After a "very aggressive campaign" she said that "a lot of people would like politics to cool down a bit now, to be a bit more nuanced, for everyone to be a bit kinder to each other and a bit more considerate about all the big issues that we have to face in the world".

But she said the issue of immigration - one of the key issues in the campaign - would not go away after the referendum vote.

Ms Dugdale stated: "A big part of this campaign has been dominated by immigration and whenever the issue of immigration has come up there has been a sense of the polls tightening, that that's an issue that people have very strong views on. There are no easy answers to that. There certainly weren't any answers on the ballot paper today.

"I'm very proudly pro-EU, very proudly pro-immigration. There's a fantastic value to that in our country but obviously some people have deep concerns about the impact that has on their communities.

"It's now the job of politicians to recognise that and act on that and that's where the conversation has got to go now."

Clackmannanshire, Scotland's smallest mainland council, was the second to declare north of the border and also produced a victory for Remain.

A total of 57.8% of voters in the area backed staying in Europe, compared to 42.2% who favoured leaving.

At the count in Glasgow the SNP's Humza Yousaf, said: "From a Scottish perspective I'm quietly optimistic that we will have a Remain vote here in Scotland. What's happening in the rest of the UK is too close to call.

"Early results, such as those from Newcastle and Sunderland, don't give me a huge amount of comfort but we've got a long way to go.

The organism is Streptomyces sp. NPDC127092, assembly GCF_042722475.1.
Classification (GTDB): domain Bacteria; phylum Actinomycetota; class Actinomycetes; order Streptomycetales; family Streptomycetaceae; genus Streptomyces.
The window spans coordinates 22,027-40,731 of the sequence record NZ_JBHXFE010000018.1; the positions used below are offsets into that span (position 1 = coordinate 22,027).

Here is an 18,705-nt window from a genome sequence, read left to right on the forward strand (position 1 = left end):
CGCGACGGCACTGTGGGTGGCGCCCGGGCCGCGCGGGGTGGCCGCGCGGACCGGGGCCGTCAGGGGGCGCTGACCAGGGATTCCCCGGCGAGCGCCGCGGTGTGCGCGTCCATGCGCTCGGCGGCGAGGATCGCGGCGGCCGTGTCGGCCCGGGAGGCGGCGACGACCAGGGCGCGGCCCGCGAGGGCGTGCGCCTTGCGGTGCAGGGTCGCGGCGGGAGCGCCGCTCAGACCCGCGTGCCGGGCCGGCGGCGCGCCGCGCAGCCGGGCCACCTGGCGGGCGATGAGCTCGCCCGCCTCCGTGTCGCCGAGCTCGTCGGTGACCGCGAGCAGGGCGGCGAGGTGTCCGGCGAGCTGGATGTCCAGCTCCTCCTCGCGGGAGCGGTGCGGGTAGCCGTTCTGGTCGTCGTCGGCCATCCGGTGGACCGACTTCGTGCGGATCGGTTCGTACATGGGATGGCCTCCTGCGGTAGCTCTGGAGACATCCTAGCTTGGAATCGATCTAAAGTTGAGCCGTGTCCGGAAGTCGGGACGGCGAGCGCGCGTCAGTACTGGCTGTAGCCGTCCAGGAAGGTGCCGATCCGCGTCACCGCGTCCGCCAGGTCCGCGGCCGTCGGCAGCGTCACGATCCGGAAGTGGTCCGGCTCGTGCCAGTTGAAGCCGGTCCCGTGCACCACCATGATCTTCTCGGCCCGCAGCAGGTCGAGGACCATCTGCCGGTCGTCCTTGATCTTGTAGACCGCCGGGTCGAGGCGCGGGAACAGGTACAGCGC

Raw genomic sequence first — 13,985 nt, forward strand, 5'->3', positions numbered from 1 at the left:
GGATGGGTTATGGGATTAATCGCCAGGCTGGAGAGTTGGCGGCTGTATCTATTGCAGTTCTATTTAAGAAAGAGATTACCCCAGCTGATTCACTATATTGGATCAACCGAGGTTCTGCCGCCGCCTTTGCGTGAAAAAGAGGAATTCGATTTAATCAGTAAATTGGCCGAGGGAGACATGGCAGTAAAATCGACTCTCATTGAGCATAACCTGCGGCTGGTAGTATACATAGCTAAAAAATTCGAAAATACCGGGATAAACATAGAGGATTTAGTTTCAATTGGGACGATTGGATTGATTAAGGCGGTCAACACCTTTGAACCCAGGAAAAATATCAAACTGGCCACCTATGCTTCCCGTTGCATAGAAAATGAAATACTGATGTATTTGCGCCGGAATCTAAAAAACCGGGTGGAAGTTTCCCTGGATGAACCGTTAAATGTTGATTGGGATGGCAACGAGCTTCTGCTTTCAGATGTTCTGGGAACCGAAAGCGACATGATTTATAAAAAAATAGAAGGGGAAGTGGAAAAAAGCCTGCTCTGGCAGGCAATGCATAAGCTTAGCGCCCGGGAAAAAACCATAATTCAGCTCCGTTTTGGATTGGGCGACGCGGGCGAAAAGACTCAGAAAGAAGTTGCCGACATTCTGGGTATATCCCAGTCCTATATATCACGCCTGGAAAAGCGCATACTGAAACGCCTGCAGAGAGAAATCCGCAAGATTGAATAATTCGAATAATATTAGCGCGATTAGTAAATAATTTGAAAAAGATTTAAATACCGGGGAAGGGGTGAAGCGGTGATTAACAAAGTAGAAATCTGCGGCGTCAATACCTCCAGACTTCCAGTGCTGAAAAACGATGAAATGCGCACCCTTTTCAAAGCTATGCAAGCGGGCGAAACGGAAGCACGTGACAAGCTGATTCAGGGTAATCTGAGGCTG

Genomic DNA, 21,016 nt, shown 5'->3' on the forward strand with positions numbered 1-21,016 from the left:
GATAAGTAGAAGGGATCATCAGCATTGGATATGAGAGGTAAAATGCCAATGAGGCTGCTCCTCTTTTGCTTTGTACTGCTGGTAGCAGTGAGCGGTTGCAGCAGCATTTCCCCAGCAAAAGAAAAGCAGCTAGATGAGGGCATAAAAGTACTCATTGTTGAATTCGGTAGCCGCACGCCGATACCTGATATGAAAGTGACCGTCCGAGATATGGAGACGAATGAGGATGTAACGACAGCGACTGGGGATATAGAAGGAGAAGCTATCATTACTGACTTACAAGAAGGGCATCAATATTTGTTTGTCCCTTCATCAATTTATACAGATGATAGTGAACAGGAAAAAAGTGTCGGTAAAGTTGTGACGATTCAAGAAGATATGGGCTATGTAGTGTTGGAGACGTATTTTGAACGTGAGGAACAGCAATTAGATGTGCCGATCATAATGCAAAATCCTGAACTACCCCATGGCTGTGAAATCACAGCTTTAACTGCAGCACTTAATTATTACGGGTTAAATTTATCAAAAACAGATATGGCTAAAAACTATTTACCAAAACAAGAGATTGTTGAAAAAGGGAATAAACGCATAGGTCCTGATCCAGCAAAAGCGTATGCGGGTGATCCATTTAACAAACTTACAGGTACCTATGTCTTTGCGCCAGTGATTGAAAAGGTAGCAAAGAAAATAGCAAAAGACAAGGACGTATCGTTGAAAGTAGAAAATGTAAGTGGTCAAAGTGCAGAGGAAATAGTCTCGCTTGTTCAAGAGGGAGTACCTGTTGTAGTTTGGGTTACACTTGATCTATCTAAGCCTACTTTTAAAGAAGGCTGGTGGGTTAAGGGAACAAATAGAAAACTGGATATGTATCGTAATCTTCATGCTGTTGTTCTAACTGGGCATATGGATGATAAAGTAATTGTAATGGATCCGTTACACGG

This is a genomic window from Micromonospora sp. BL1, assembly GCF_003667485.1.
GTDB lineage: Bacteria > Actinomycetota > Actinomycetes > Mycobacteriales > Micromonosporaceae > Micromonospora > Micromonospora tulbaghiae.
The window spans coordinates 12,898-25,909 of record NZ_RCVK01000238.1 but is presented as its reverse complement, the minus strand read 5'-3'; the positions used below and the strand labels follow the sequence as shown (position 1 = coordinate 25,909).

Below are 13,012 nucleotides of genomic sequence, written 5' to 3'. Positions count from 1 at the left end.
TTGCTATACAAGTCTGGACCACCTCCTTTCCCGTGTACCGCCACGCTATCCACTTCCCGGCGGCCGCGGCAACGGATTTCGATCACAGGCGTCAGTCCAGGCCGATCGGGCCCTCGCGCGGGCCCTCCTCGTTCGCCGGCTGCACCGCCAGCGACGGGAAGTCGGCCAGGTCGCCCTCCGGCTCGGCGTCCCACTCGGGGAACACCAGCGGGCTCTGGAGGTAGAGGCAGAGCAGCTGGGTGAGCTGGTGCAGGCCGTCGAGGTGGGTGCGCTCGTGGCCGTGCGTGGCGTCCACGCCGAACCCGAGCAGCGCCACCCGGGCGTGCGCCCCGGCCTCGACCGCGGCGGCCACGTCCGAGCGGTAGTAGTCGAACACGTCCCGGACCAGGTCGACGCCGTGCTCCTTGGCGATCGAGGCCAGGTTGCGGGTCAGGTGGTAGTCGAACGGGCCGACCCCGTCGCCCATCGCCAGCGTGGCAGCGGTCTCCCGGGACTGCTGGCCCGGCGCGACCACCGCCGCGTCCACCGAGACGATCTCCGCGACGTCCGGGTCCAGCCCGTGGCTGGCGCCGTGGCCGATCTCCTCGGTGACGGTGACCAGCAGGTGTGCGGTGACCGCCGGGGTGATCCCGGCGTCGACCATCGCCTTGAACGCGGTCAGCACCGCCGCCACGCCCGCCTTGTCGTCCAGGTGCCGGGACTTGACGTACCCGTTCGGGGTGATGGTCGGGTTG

"It's been an excellent campaign for us on the streets, our activists have never let us down. We've had the boots on the ground and spoken to a lot of people and I'm hoping we'll see the fruits of that tonight with a Remain vote."

Voters in the Shetland Isles, the most northerly part of the UK, also backed staying part of Europe.

Support for remaining in was 56.51%, ahead of 43.49 for leaving the EU.

Two more areas in Scotland voted to keep the UK in the EU.

In West Dunbartonshire 61.99% backed Remain, while in Dundee the total was 59.78%.

But with some results in England showing stronger than expected support for Brexit, former first minister Alex Salmond again warned Scotland could have another independence referendum if the country was removed from the EU against the wishes of voters north of the border.

The ex-SNP leader said there had been "a very strong turn out in Scotland and it's a very strong vote so far for Remain".

But he told the BBC the result across the UK "is going to go right down to the wire".

Mr Salmond added: "Scotland looks like its going to vote solidly Remain. If there was a Leave vote in England, dragging us out the EU, I'm quite certain Nicola Sturgeon would implement the SNP manifesto".

The party's manifesto ahead of May's Scottish Parliament election said Holyrood should have the right to hold a second independence vote if there is a "significant and material" change in circumstances from 2014 such as Scotland being taken out of the EU against its will.